The Motley Fool will soon unveil Motley Fool Alpha, a new investment service that seeks to bridge the gap between traditional stock newsletters and the real world of hedge fund investing. John Del Vecchio and I will be heading up this venture, drawing upon our years of market-beating experience in the hedge fund world. Alpha will opportunistically invest both long and short, with the goal of compounding our capital at 15%-plus over time while defending against significant drawdowns.
Today is the third of our four-part series on the investing principles that will guide Motley Fool Alpha. In part one, we introduced the Motley Fool Alpha investing philosophy. Part two explained how we optimize risk versus reward by utilizing an "active value" strategy. Here in part three, I'll be discussing what I consider to be the pillars of security analysis: valuation and risk. Yes, these are sometimes nap-inducing topics, but here I'll be keeping the discussion to a conceptual level -- focusing specifically on how we think about valuation and risk.
Appraise value skillfully
Portfolio decisions in Alpha will be heavily influenced by our view of each position's intrinsic value -- i.e., the value that takes into account a conservative estimate of a company's long-term value creation, then discounted back to present value at a reasonable rate. The key is to make a skillful appraisal of intrinsic value based on the circumstances unique to that particular business.
I chose the word "appraisal" because it captures the idea of an individualized assessment using tools and metrics appropriate for that particular asset. If you were appraising a diamond, your tool would be the "four C's." If you were appraising a house, the primary metric would be price per square foot for comparable homes in that particular market. A skillful appraisal demands we choose the right tool for the job, and then use that tool skillfully.
A common mistake is to assume that a single tool will work equally well with all stocks. Many market practitioners lean too heavily on a single favored metric, be it P/E or EV/EBITDA, and then they get side-swiped by scenarios where that metric doesn't apply. For instance, a business in permanent secular decline may only justify a P/E of 5 to 7 times. This is the proverbial "value trap" – a stock that looks cheap, but in fact isn't.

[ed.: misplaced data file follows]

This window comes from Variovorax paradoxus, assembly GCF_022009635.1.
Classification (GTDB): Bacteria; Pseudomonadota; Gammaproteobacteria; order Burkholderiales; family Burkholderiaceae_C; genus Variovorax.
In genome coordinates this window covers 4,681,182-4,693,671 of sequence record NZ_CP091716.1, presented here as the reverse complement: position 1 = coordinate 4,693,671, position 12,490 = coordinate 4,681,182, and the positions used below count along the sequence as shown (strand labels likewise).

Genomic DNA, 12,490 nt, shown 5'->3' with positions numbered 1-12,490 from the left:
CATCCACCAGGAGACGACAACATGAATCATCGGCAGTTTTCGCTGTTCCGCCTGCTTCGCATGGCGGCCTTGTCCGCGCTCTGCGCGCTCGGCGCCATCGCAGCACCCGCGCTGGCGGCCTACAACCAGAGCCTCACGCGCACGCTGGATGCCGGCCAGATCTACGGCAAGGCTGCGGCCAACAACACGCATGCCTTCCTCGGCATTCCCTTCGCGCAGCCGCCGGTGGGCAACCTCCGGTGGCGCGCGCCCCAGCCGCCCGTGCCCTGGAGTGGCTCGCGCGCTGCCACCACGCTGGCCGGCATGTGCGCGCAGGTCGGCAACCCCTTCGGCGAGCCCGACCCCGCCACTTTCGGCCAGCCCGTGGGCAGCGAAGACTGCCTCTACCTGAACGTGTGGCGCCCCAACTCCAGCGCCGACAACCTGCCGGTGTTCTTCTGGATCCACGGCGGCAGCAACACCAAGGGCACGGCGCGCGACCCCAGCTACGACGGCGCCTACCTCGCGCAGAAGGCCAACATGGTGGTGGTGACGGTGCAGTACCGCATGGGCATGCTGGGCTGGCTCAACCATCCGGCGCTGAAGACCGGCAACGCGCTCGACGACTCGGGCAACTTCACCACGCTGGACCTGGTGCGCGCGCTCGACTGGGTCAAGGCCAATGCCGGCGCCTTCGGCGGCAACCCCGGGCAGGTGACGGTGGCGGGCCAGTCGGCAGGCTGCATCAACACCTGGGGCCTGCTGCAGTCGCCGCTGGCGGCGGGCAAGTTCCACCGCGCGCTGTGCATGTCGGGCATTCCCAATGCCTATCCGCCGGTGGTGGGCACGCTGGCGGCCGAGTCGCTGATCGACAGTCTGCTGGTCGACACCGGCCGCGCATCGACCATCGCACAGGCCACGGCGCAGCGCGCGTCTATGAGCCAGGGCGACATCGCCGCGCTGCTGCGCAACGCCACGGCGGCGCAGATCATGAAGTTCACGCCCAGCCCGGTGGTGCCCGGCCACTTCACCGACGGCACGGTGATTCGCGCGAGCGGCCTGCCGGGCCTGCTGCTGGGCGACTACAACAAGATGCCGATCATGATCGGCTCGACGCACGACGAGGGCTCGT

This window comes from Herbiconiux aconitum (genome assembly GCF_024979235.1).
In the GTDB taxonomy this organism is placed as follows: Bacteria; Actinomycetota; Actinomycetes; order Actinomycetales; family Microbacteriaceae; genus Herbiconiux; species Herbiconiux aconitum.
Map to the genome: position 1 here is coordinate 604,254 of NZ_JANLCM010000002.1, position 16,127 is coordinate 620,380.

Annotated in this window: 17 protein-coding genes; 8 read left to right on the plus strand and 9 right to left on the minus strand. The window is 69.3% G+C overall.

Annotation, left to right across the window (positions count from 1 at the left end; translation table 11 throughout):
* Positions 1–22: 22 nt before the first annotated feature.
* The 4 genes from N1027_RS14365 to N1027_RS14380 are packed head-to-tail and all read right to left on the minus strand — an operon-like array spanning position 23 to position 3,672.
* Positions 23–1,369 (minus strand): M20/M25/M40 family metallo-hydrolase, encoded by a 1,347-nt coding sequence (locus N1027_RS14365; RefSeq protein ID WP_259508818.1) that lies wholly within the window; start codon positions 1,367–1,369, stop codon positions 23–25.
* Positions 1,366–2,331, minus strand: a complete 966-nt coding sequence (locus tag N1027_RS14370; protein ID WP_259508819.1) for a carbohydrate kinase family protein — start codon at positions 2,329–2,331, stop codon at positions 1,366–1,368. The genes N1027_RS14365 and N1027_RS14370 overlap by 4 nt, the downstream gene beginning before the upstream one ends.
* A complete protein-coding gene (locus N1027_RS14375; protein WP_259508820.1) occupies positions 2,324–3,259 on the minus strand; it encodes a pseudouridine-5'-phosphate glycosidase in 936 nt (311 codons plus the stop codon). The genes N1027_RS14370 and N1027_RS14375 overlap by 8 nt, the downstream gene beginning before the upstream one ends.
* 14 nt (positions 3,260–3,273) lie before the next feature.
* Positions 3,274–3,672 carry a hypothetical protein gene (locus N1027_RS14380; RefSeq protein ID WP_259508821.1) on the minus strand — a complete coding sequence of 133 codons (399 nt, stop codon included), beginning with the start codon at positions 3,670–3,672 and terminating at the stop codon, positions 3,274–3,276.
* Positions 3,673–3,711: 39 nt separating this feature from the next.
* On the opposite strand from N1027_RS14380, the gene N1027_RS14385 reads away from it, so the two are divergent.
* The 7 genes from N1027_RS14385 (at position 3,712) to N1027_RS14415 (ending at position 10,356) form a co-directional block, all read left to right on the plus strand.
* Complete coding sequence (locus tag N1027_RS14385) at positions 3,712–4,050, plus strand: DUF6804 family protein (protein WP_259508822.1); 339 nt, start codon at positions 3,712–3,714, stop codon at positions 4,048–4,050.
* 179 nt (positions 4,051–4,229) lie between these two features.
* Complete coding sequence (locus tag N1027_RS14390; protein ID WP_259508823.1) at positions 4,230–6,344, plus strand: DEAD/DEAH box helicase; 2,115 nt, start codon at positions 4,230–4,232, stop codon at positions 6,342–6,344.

It's important we not get caught up in the style-box notion of value – i.e., defining "value stocks" as those with the lowest multiple to earnings or book value. Such a narrow statistical view of value has many pitfalls. Would you want to buy a buggy whip company in 1920 just because it traded at a low multiple to earnings or book? (No!) Would you want to discard Wal-Mart as an investment candidate in the 1980s because it traded at a P/E of 30? (No!) Were homebuilders cheap in 2006 at a P/E of 10? (Resoundingly, no!) You get the idea.
Our aim will be to appraise each stock's value in a manner that fits the unique circumstances of that particular business. For many manufacturing and service businesses, we'll look to free cash flow. For companies in the natural resource sector, we'll make an assessment of net asset value. For certain financial businesses, we'll refer to book value. For companies with real estate held for many decades, we'll consider the possibility of hidden value. For businesses where a money-losing division is offsetting the profits of a strong division, we'll consider how earnings power might be improved if the company were to merely shut down its bad business.
Lastly, as we make our appraisal of value, we'll seek to define it within a conservative range. Even if we're using a skillful approach and the appropriate tools, there's still the inherent uncertainty of the future. Thus, we must be conservative in our assumptions and always watchful for signs that our assumptions may be in error. Our valuation work will never be perfect, but the good news is that it doesn't have to be. If we can construct a portfolio where our longs trade at a wide discount to intrinsic value, and our shorts trade at a wide premium to intrinsic value, then we'll let the law of averages work in our favor.
Take risk seriously